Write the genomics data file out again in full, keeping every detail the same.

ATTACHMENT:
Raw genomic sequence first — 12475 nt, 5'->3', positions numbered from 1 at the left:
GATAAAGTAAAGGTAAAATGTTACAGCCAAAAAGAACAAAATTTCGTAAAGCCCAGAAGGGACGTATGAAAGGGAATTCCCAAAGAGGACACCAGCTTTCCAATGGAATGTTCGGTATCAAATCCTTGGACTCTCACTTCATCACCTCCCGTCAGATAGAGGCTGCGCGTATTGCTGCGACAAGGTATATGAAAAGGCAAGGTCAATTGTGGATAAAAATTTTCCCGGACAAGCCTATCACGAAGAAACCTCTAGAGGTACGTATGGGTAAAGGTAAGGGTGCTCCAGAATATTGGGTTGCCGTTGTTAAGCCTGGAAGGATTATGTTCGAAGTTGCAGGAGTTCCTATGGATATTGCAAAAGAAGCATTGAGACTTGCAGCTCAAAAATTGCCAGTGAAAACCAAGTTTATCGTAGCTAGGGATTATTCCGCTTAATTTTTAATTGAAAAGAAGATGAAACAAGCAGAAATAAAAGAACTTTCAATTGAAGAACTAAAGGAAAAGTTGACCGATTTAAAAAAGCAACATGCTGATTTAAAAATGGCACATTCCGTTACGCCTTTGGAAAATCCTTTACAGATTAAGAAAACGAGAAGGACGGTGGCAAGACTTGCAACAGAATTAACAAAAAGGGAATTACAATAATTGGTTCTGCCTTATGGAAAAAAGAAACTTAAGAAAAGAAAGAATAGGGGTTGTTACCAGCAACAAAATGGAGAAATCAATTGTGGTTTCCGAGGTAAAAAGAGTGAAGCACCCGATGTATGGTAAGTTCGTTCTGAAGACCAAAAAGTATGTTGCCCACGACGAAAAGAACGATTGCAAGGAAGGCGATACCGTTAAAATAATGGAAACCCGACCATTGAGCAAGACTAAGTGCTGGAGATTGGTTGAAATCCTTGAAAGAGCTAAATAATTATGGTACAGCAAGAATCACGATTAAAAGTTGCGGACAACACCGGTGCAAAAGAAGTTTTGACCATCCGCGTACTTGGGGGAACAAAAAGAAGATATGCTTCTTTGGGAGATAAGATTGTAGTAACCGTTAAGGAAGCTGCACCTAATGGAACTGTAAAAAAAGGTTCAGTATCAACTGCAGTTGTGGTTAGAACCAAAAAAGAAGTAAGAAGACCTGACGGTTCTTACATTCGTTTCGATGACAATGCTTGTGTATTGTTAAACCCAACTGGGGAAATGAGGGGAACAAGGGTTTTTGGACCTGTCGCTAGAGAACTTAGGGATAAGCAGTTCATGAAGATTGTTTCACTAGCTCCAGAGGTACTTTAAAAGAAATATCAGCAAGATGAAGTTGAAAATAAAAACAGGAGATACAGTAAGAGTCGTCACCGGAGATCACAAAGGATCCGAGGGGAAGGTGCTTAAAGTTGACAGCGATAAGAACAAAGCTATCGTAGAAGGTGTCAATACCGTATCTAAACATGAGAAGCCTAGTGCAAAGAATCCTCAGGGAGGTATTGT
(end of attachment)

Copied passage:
Raw genomic sequence first — 12475 nt, 5'->3', positions numbered from 1 at the left:
GATAAAGTAAAGGTAAAATGTTACAGCCAAAAAGAACAAAATTTCGTAAAGCCCAGAAGGGACGTATGAAAGGGAATTCCCAAAGAGGACACCAGCTTTCCAATGGAATGTTCGGTATCAAATCCTTGGACTCTCACTTCATCACCTCCCGTCAGATAGAGGCTGCGCGTATTGCTGCGACAAGGTATATGAAAAGGCAAGGTCAATTGTGGATAAAAATTTTCCCGGACAAGCCTATCACGAAGAAACCTCTAGAGGTACGTATGGGTAAAGGTAAGGGTGCTCCAGAATATTGGGTTGCCGTTGTTAAGCCTGGAAGGATTATGTTCGAAGTTGCAGGAGTTCCTATGGATATTGCAAAAGAAGCATTGAGACTTGCAGCTCAAAAATTGCCAGTGAAAACCAAGTTTATCGTAGCTAGGGATTATTCCGCTTAATTTTTAATTGAAAAGAAGATGAAACAAGCAGAAATAAAAGAACTTTCAATTGAAGAACTAAAGGAAAAGTTGACCGATTTAAAAAAGCAACATGCTGATTTAAAAATGGCACATTCCGTTACGCCTTTGGAAAATCCTTTACAGATTAAGAAAACGAGAAGGACGGTGGCAAGACTTGCAACAGAATTAACAAAAAGGGAATTACAATAATTGGTTCTGCCTTATGGAAAAAAGAAACTTAAGAAAAGAAAGAATAGGGGTTGTTACCAGCAACAAAATGGAGAAATCAATTGTGGTTTCCGAGGTAAAAAGAGTGAAGCACCCGATGTATGGTAAGTTCGTTCTGAAGACCAAAAAGTATGTTGCCCACGACGAAAAGAACGATTGCAAGGAAGGCGATACCGTTAAAATAATGGAAACCCGACCATTGAGCAAGACTAAGTGCTGGAGATTGGTTGAAATCCTTGAAAGAGCTAAATAATTATGGTACAGCAAGAATCACGATTAAAAGTTGCGGACAACACCGGTGCAAAAGAAGTTTTGACCATCCGCGTACTTGGGGGAACAAAAAGAAGATATGCTTCTTTGGGAGATAAGATTGTAGTAACCGTTAAGGAAGCTGCACCTAATGGAACTGTAAAAAAAGGTTCAGTATCAACTGCAGTTGTGGTTAGAACCAAAAAAGAAGTAAGAAGACCTGACGGTTCTTACATTCGTTTCGATGACAATGCTTGTGTATTGTTAAACCCAACTGGGGAAATGAGGGGAACAAGGGTTTTTGGACCTGTCGCTAGAGAACTTAGGGATAAGCAGTTCATGAAGATTGTTTCACTAGCTCCAGAGGTACTTTAAAAGAAATATCAGCAAGATGAAGTTGAAAATAAAAACAGGAGATACAGTAAGAGTCGTCACCGGAGATCACAAAGGATCCGAGGGGAAGGTGCTTAAAGTTGACAGCGATAAGAACAAAGCTATCGTAGAAGGTGTCAATACCGTATCTAAACATGAGAAGCCTAGTGCAAAGAATCCTCAGGGAGGTATTGT